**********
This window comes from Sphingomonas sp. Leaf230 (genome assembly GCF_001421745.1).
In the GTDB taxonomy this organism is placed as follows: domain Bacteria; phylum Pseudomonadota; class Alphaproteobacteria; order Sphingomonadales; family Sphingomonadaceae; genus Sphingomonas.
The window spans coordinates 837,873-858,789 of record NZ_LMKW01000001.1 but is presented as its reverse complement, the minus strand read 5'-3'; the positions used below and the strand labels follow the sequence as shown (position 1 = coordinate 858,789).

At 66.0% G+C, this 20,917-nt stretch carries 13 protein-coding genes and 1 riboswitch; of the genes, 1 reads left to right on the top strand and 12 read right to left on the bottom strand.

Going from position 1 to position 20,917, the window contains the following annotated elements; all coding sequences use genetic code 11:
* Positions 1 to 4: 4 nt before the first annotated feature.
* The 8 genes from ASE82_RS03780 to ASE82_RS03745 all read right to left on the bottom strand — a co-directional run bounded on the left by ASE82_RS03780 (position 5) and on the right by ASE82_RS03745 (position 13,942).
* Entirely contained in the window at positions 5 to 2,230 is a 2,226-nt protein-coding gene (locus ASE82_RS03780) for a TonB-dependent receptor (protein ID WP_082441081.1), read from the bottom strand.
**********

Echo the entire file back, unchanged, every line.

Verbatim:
This window comes from Sphingomonas sp. Leaf230 (genome assembly GCF_001421745.1).
In the GTDB taxonomy this organism is placed as follows: domain Bacteria; phylum Pseudomonadota; class Alphaproteobacteria; order Sphingomonadales; family Sphingomonadaceae; genus Sphingomonas.
The window spans coordinates 837,873-858,789 of record NZ_LMKW01000001.1 but is presented as its reverse complement, the minus strand read 5'-3'; the positions used below and the strand labels follow the sequence as shown (position 1 = coordinate 858,789).

At 66.0% G+C, this 20,917-nt stretch carries 13 protein-coding genes and 1 riboswitch; of the genes, 1 reads left to right on the top strand and 12 read right to left on the bottom strand.

Going from position 1 to position 20,917, the window contains the following annotated elements; all coding sequences use genetic code 11:
* Positions 1 to 4: 4 nt before the first annotated feature.
* The 8 genes from ASE82_RS03780 to ASE82_RS03745 all read right to left on the bottom strand — a co-directional run bounded on the left by ASE82_RS03780 (position 5) and on the right by ASE82_RS03745 (position 13,942).
* Entirely contained in the window at positions 5 to 2,230 is a 2,226-nt protein-coding gene (locus ASE82_RS03780) for a TonB-dependent receptor (protein ID WP_082441081.1), read from the bottom strand.